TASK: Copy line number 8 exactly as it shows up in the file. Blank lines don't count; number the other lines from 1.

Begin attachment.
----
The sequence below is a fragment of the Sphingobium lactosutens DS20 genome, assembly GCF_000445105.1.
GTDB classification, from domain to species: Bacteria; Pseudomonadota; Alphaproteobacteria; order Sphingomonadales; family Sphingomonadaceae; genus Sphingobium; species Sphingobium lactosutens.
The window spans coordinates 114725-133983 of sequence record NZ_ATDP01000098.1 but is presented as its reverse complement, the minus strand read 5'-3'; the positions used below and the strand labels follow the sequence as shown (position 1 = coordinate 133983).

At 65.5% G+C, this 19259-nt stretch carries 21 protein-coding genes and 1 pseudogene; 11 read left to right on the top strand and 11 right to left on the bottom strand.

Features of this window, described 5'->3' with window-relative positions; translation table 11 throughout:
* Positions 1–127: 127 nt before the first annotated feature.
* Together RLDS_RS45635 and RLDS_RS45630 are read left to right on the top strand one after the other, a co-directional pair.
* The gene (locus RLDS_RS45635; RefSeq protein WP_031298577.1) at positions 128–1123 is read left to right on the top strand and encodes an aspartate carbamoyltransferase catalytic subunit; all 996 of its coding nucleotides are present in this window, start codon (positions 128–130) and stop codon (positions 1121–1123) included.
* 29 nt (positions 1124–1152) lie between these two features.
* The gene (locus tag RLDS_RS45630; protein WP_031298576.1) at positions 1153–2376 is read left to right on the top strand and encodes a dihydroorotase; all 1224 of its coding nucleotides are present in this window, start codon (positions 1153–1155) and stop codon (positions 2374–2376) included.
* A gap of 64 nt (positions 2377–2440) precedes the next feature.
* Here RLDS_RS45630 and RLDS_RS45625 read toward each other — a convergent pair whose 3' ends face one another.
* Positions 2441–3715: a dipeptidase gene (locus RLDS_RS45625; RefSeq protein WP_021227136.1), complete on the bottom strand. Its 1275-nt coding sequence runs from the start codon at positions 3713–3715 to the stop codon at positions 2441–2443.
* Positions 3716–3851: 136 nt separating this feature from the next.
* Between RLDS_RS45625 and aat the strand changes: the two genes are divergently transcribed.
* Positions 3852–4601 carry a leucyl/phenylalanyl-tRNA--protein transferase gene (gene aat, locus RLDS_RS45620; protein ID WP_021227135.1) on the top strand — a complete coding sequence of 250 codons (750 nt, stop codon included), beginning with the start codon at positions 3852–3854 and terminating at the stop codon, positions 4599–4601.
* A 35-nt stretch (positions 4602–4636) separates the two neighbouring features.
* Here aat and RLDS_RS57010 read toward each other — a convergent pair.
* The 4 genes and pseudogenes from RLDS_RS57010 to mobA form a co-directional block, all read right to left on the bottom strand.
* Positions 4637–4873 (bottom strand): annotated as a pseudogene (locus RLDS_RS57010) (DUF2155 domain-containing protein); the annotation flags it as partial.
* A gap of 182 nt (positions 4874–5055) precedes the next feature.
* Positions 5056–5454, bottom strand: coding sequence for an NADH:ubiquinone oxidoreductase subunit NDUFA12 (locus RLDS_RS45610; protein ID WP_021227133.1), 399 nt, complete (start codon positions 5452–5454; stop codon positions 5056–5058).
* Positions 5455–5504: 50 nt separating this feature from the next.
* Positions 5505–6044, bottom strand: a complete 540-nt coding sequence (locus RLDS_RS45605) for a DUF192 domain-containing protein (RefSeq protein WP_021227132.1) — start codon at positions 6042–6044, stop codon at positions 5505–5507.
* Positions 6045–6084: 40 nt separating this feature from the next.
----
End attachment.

* The gene (locus RLDS_RS45635; RefSeq protein WP_031298577.1) at positions 128–1123 is read left to right on the top strand and encodes an aspartate carbamoyltransferase catalytic subunit; all 996 of its coding nucleotides are present in this window, start codon (positions 128–130) and stop codon (positions 1121–1123) included.